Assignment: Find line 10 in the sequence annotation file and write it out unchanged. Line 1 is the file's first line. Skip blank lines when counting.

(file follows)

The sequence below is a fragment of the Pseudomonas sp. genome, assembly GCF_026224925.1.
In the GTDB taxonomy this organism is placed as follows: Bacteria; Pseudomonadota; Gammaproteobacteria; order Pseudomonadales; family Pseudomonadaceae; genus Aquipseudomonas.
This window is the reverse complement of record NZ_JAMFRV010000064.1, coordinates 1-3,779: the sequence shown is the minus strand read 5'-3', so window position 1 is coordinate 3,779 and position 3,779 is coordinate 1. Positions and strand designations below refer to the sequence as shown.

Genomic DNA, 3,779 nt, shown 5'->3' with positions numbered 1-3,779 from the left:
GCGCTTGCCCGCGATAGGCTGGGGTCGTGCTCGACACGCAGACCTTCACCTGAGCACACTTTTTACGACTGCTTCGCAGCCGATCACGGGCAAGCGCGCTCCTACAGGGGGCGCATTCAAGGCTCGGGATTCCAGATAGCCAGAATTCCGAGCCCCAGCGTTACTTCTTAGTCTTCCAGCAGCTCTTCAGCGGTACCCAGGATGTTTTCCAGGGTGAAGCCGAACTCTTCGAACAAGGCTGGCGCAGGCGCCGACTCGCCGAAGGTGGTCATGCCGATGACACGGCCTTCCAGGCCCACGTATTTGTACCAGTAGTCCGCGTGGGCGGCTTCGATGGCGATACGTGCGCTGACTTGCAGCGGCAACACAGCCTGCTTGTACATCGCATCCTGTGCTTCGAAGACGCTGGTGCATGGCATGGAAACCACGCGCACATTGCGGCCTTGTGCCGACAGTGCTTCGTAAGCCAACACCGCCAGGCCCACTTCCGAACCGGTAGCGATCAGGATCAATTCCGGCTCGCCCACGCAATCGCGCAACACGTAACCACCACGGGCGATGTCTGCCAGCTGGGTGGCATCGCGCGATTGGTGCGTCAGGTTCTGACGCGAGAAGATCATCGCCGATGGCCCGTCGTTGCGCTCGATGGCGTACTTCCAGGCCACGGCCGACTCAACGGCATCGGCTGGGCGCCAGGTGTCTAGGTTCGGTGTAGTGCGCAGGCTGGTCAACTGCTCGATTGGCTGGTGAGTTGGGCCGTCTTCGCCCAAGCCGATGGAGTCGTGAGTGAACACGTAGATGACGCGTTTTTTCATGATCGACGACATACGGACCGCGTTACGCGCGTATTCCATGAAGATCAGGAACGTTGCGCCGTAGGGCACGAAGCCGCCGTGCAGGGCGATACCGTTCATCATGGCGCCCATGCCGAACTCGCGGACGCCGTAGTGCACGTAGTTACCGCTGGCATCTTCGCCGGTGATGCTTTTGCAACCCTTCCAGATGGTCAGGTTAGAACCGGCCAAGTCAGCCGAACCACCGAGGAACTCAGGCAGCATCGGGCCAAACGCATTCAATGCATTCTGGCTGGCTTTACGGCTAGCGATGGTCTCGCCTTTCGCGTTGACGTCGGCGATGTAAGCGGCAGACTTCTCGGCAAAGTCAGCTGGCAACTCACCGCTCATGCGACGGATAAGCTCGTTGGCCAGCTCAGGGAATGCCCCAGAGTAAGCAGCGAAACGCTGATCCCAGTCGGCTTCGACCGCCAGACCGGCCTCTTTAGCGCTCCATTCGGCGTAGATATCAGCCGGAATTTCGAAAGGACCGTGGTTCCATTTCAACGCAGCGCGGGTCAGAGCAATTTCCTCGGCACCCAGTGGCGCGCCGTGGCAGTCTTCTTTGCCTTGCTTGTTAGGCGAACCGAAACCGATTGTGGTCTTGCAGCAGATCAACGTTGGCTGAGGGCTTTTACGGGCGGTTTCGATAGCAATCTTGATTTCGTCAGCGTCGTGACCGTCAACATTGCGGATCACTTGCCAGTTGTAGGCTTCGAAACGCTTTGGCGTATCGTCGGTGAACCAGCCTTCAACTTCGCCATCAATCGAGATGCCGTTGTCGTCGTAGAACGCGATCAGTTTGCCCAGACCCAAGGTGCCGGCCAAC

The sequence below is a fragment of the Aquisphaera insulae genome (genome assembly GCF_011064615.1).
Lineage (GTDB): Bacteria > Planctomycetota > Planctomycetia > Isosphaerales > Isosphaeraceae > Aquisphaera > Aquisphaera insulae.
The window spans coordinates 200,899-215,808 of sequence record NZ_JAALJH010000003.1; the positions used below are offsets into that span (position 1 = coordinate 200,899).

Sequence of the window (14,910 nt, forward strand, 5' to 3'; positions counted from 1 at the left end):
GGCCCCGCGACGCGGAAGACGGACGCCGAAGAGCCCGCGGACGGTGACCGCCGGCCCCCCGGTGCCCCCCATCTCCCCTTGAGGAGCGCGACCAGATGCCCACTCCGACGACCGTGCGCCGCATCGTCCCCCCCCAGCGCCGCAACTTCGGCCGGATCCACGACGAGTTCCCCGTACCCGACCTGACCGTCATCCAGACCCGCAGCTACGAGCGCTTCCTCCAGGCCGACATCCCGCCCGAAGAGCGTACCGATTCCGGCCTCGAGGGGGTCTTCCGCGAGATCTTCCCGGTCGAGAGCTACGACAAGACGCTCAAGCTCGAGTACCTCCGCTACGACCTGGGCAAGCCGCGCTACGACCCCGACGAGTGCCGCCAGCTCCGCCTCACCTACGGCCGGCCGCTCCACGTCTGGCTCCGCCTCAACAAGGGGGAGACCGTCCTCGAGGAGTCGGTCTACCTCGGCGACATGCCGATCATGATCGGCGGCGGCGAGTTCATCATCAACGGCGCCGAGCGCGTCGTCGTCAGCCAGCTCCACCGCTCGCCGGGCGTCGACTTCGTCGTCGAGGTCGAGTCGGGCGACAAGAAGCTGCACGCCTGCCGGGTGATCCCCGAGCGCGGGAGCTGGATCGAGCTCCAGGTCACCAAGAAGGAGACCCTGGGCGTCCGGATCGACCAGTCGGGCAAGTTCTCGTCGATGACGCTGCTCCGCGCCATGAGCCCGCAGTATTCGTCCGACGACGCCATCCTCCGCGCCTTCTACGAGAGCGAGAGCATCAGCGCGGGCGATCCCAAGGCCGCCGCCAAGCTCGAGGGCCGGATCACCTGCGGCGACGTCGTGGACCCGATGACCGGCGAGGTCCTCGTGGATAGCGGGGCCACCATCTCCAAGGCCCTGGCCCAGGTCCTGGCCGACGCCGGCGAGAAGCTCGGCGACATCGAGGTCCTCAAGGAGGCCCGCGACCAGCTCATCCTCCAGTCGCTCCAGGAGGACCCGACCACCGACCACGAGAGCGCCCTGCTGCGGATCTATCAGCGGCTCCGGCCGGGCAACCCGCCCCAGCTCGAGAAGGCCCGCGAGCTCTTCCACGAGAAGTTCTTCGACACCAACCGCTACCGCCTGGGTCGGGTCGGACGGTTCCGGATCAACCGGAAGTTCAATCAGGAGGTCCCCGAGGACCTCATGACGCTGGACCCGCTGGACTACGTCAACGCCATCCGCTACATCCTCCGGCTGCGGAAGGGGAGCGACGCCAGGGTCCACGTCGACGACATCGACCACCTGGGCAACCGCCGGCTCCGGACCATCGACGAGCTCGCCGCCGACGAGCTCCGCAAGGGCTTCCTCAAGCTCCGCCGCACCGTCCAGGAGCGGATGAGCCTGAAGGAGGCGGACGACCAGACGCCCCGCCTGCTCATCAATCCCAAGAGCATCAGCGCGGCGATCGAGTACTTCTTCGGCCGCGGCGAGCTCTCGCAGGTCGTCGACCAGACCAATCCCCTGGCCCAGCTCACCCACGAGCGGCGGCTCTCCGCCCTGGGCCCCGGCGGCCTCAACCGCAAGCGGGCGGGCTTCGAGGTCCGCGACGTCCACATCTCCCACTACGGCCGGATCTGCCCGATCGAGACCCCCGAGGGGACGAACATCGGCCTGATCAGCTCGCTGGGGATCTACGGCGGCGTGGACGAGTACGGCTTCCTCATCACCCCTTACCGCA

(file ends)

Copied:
GGCCCCGCGACGCGGAAGACGGACGCCGAAGAGCCCGCGGACGGTGACCGCCGGCCCCCCGGTGCCCCCCATCTCCCCTTGAGGAGCGCGACCAGATGCCCACTCCGACGACCGTGCGCCGCATCGTCCCCCCCCAGCGCCGCAACTTCGGCCGGATCCACGACGAGTTCCCCGTACCCGACCTGACCGTCATCCAGACCCGCAGCTACGAGCGCTTCCTCCAGGCCGACATCCCGCCCGAAGAGCGTACCGATTCCGGCCTCGAGGGGGTCTTCCGCGAGATCTTCCCGGTCGAGAGCTACGACAAGACGCTCAAGCTCGAGTACCTCCGCTACGACCTGGGCAAGCCGCGCTACGACCCCGACGAGTGCCGCCAGCTCCGCCTCACCTACGGCCGGCCGCTCCACGTCTGGCTCCGCCTCAACAAGGGGGAGACCGTCCTCGAGGAGTCGGTCTACCTCGGCGACATGCCGATCATGATCGGCGGCGGCGAGTTCATCATCAACGGCGCCGAGCGCGTCGTCGTCAGCCAGCTCCACCGCTCGCCGGGCGTCGACTTCGTCGTCGAGGTCGAGTCGGGCGACAAGAAGCTGCACGCCTGCCGGGTGATCCCCGAGCGCGGGAGCTGGATCGAGCTCCAGGTCACCAAGAAGGAGACCCTGGGCGTCCGGATCGACCAGTCGGGCAAGTTCTCGTCGATGACGCTGCTCCGCGCCATGAGCCCGCAGTATTCGTCCGACGACGCCATCCTCCGCGCCTTCTACGAGAGCGAGAGCATCAGCGCGGGCGATCCCAAGGCCGCCGCCAAGCTCGAGGGCCGGATCACCTGCGGCGACGTCGTGGACCCGATGACCGGCGAGGTCCTCGTGGATAGCGGGGCCACCATCTCCAAGGCCCTGGCCCAGGTCCTGGCCGACGCCGGCGAGAAGCTCGGCGACATCGAGGTCCTCAAGGAGGCCCGCGACCAGCTCATCCTCCAGTCGCTCCAGGAGGACCCGACCACCGACCACGAGAGCGCCCTGCTGCGGATCTATCAGCGGCTCCGGCCGGGCAACCCGCCCCAGCTCGAGAAGGCCCGCGAGCTCTTCCACGAGAAGTTCTTCGACACCAACCGCTACCGCCTGGGTCGGGTCGGACGGTTCCGGATCAACCGGAAGTTCAATCAGGAGGTCCCCGAGGACCTCATGACGCTGGACCCGCTGGACTACGTCAACGCCATCCGCTACATCCTCCGGCTGCGGAAGGGGAGCGACGCCAGGGTCCACGTCGACGACATCGACCACCTGGGCAACCGCCGGCTCCGGACCATCGACGAGCTCGCCGCCGACGAGCTCCGCAAGGGCTTCCTCAAGCTCCGCCGCACCGTCCAGGAGCGGATGAGCCTGAAGGAGGCGGACGACCAGACGCCCCGCCTGCTCATCAATCCCAAGAGCATCAGCGCGGCGATCGAGTACTTCTTCGGCCGCGGCGAGCTCTCGCAGGTCGTCGACCAGACCAATCCCCTGGCCCAGCTCACCCACGAGCGGCGGCTCTCCGCCCTGGGCCCCGGCGGCCTCAACCGCAAGCGGGCGGGCTTCGAGGTCCGCGACGTCCACATCTCCCACTACGGCCGGATCTGCCCGATCGAGACCCCCGAGGGGACGAACATCGGCCTGATCAGCTCGCTGGGGATCTACGGCGGCGTGGACGAGTACGGCTTCCTCATCACCCCTTACCGCA